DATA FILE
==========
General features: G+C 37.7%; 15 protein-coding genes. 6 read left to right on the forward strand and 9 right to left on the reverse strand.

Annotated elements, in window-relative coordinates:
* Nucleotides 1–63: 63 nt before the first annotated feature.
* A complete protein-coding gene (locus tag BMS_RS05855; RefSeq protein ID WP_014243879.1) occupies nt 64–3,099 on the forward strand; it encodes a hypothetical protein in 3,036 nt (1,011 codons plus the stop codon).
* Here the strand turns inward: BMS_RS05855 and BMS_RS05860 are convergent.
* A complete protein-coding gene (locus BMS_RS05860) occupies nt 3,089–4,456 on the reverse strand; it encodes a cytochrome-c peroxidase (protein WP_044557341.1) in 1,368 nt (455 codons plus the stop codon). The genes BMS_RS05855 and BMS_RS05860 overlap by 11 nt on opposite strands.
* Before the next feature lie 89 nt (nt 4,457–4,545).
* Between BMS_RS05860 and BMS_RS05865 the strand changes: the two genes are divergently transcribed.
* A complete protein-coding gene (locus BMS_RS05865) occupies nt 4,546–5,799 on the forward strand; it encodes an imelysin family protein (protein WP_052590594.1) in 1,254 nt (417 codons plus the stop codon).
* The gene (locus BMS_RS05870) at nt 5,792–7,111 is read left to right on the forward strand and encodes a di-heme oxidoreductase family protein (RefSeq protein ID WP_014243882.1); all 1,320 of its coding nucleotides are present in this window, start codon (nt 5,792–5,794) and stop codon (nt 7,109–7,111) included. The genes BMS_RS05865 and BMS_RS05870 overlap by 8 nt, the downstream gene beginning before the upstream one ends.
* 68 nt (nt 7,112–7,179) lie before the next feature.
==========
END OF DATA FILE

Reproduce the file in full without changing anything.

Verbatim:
General features: G+C 37.7%; 15 protein-coding genes. 6 read left to right on the forward strand and 9 right to left on the reverse strand.

Annotated elements, in window-relative coordinates:
* Nucleotides 1–63: 63 nt before the first annotated feature.
* A complete protein-coding gene (locus tag BMS_RS05855; RefSeq protein ID WP_014243879.1) occupies nt 64–3,099 on the forward strand; it encodes a hypothetical protein in 3,036 nt (1,011 codons plus the stop codon).
* Here the strand turns inward: BMS_RS05855 and BMS_RS05860 are convergent.
* A complete protein-coding gene (locus BMS_RS05860) occupies nt 3,089–4,456 on the reverse strand; it encodes a cytochrome-c peroxidase (protein WP_044557341.1) in 1,368 nt (455 codons plus the stop codon). The genes BMS_RS05855 and BMS_RS05860 overlap by 11 nt on opposite strands.
* Before the next feature lie 89 nt (nt 4,457–4,545).
* Between BMS_RS05860 and BMS_RS05865 the strand changes: the two genes are divergently transcribed.
* A complete protein-coding gene (locus BMS_RS05865) occupies nt 4,546–5,799 on the forward strand; it encodes an imelysin family protein (protein WP_052590594.1) in 1,254 nt (417 codons plus the stop codon).
* The gene (locus BMS_RS05870) at nt 5,792–7,111 is read left to right on the forward strand and encodes a di-heme oxidoreductase family protein (RefSeq protein ID WP_014243882.1); all 1,320 of its coding nucleotides are present in this window, start codon (nt 5,792–5,794) and stop codon (nt 7,109–7,111) included. The genes BMS_RS05865 and BMS_RS05870 overlap by 8 nt, the downstream gene beginning before the upstream one ends.
* 68 nt (nt 7,112–7,179) lie before the next feature.